What is Computer Vision?

We use our eyes to figure out how fast we are moving relative to other objects in the immediate surrounding, to figure out where are the lane lines and where do we need to make a turn exactly. We use our eyes to perceive the world around us. Eyes are the sensors and our brain the system that takes in the signals from our eyes and finally helps us make sense of what the eyes capture. There is no vision without the brain. Without the brain, it’s just some data, an input signal with no interpretation.

Likewise, Computer Vision is a system of sensors (Camera, LIDAR etc) and algorithms (image classifiers using deep learning, image analysis etc) that helps make sense of the signals coming from these sensors.

Another aspect that is also important to mention is “Vision” here mean two different things:

1. Making sense of the scene in front of you. Already explained above.

2. The prediction. In the sense that Steve Jobs was a great visionary. He was able to see the future, like what’s coming. Here, a good example would be the system that the Predator had in that old movie, which he used to predict the trajectory of an object thrown at him and then he used that predicted trajectory to shoot it down in mid flight. The Tesla auto-pilot predicting a crash is a perfect example of such a vision system.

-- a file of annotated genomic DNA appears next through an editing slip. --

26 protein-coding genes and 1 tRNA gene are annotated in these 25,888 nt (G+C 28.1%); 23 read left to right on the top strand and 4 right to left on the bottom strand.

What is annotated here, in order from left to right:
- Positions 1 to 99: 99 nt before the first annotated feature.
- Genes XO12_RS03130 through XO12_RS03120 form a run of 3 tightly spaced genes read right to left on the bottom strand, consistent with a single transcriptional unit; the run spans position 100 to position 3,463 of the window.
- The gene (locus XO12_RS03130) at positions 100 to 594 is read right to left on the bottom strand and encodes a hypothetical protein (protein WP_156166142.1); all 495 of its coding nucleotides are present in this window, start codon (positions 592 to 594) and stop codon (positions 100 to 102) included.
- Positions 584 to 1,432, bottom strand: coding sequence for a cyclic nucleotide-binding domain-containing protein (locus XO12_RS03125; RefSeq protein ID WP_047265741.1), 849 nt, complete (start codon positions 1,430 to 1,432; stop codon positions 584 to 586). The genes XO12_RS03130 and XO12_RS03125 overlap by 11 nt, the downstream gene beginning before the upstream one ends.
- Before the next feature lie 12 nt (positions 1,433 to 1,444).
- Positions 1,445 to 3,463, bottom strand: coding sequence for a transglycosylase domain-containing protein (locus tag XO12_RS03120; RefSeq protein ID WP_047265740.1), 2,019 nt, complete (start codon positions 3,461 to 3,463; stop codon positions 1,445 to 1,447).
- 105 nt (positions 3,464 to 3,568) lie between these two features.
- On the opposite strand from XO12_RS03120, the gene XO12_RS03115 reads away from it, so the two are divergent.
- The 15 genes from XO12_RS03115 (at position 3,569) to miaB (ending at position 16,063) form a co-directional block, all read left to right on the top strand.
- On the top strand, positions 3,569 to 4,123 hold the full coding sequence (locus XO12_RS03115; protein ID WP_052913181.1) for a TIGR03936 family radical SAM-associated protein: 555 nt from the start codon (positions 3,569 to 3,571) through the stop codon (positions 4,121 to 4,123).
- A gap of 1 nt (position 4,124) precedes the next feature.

Color, Shape, Orientation, and Position

Generally speaking, there are certain features that are useful in executing a Computer Vision task.

1. Color Detection – Selecting only those part of an image which is of a certain color.

2. Edge Detection – To extract out a shape of an object in context.

3. Orientation – What is the object’s orientation in a defined space.

4. Position – Where is the object located in the defined space.








Lighting Conditions


Talk about the challenges, best practices and how to improve the odds of success by getting context from a Bayesian approach. Your car in the garage and number plates example.

Color Models


Talk about RGB, HSV and L*a*b*


TBD. Talk about OpenCV

Talk about OpenCV



Talk about VPUs and sensors.


When you cannot see the whole pattern in one go and you have to compute it in a distributed fashion in parallel and make sense of the big picture.